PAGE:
Walter Scheidel (ed.)
Princeton University Press, £27
The Science of Roman History is an innovative book, bringing together many different areas of archaeological science to comment on the Roman Empire. It is an enormous undertaking to synthesise over 500 years of human history, spanning regions as far apart as the Levant and the British Isles, and obviously many nuances must be abridged or omitted. Nonetheless, the editor and contributors make a valiant effort to create a foundation on which to build and are ultimately successful in creating a baseline of knowledge.
In his introduction, Scheidel is refreshingly open about what we can and cannot expect from this type of research. Most importantly, though, he does not shy away from stressing the need to continue to integrate archaeological science with more humanities-based approaches, while acknowledging the hurdles that still need to be jumped to successfully bridge the two.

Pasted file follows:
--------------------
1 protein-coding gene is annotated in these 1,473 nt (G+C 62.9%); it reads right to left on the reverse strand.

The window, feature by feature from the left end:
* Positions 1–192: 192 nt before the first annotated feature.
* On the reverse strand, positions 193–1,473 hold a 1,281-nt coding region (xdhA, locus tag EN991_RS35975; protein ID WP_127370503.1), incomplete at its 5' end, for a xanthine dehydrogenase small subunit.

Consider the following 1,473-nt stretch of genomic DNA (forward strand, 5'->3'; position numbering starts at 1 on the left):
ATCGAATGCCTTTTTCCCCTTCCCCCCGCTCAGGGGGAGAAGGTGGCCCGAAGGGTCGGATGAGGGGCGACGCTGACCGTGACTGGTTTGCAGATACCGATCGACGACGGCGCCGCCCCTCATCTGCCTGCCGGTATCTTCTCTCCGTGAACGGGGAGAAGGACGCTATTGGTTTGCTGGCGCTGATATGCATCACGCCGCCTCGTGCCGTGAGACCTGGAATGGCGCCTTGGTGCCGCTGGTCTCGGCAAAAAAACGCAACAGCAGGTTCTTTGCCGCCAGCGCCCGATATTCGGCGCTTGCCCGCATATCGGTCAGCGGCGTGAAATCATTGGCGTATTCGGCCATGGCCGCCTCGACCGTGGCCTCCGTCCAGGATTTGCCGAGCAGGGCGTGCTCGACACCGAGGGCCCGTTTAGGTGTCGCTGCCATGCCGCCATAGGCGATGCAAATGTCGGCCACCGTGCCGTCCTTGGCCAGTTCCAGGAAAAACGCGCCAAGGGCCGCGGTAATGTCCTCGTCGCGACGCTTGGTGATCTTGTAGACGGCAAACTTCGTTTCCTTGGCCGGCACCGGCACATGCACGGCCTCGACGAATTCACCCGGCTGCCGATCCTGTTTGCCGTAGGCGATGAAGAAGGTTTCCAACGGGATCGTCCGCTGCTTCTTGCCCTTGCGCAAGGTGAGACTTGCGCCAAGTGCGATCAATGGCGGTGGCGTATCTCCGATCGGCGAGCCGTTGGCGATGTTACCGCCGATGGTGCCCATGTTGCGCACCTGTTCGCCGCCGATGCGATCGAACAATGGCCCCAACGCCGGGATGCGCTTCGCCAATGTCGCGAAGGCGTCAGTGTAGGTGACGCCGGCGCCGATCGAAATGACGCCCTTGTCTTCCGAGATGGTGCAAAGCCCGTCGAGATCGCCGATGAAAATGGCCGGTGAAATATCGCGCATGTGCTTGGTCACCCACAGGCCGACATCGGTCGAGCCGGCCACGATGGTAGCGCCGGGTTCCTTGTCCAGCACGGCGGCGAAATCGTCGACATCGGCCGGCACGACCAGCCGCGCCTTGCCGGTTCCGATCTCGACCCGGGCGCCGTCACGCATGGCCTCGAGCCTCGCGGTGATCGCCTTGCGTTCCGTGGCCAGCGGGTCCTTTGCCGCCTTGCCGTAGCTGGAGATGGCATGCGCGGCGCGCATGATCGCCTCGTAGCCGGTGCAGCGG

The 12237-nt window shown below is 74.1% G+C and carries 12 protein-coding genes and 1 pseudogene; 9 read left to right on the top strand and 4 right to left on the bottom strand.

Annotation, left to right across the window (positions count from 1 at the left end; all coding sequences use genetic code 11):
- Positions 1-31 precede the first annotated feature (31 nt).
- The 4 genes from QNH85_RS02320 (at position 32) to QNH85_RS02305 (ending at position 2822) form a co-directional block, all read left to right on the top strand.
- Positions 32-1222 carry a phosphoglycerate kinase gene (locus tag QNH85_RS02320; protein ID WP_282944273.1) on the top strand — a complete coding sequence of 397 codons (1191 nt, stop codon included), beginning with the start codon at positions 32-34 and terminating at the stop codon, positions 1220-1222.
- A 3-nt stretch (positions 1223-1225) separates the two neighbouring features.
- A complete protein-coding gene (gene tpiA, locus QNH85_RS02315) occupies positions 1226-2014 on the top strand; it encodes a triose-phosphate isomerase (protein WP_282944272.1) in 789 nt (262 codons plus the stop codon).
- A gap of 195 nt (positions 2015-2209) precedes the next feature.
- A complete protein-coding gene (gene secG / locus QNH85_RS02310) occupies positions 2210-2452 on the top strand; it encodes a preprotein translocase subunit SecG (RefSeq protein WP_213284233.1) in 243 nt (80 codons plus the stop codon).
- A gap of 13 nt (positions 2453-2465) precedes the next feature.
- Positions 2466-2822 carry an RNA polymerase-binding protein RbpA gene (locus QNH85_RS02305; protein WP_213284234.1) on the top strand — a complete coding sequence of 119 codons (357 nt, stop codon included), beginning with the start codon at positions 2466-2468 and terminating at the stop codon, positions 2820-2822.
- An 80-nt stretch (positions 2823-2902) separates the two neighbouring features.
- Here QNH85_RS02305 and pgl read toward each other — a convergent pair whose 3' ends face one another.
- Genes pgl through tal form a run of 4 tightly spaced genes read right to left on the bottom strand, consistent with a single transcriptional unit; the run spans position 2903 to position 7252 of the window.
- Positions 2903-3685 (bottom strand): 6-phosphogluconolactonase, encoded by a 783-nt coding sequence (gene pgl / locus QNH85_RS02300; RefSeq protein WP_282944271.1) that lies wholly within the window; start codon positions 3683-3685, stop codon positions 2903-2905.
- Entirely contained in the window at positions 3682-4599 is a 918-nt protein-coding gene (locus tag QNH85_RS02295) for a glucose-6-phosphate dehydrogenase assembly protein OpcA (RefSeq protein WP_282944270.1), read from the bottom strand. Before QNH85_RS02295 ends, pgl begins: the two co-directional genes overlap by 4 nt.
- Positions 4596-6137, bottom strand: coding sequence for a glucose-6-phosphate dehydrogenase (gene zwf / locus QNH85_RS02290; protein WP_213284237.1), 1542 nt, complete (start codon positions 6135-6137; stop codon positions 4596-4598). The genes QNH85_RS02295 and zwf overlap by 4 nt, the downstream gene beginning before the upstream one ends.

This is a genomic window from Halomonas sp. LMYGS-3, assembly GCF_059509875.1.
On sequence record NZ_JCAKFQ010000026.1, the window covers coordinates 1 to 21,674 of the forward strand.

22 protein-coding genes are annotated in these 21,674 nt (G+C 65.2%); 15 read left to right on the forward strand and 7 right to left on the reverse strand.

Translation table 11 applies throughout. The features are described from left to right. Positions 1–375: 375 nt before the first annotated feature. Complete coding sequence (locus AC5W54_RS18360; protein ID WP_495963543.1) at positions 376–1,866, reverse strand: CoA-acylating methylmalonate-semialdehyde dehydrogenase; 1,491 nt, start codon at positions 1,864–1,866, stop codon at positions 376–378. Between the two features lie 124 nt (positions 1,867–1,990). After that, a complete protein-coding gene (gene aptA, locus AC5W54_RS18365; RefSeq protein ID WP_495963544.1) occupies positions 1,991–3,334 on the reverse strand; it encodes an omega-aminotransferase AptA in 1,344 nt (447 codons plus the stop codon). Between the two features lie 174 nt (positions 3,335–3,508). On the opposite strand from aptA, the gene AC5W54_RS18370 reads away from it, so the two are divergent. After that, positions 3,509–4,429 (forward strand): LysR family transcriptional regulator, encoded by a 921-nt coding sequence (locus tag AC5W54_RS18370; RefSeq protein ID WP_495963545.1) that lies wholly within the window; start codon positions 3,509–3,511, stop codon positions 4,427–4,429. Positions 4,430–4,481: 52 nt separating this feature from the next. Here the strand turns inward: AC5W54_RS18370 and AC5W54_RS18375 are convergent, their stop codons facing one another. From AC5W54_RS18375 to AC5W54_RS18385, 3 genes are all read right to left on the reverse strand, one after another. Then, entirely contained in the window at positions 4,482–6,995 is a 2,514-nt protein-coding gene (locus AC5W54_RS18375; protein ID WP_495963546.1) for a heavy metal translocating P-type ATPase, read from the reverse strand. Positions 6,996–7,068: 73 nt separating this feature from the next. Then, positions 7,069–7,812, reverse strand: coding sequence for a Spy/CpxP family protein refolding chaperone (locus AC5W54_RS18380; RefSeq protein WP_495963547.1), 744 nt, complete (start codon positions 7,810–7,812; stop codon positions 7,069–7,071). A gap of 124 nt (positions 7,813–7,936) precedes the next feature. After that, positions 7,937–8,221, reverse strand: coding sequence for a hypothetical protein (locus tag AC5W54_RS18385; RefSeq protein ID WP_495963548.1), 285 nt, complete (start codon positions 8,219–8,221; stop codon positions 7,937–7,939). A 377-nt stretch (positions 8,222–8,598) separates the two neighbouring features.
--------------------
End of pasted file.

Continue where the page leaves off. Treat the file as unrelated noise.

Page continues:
In the seven subsequent chapters, a comprehensive range of archaeological science methodologies, focusing primarily on the human body and the surrounding biosphere, is discussed. Starting with the climate and how fluctuations in it may have affected Roman dominance, it then logically flows to archaeobotany in the second chapter, considering agriculture and its influence on the economy of the Empire. It then moves to zooarchaeology in the third chapter, highlighting animal domestication, but also the impact of other animals, such as rodents. The next two chapters focus on the human body, particularly emphasising diet and health, while the last two chapters focus on genetics: the first exploring ancient DNA, both human and pathological, and the last discussing modern DNA and what it can tell us about past migrations.
While each chapter examines previous research in its respective field, making it a useful resource, the chapters also, more notably, discuss where the discipline can grow from here and flag up new areas that still need to be explored. Overall, this is a well-constructed volume that would be a useful resource for anyone interested in the Roman period.
This review appeared in CA 344.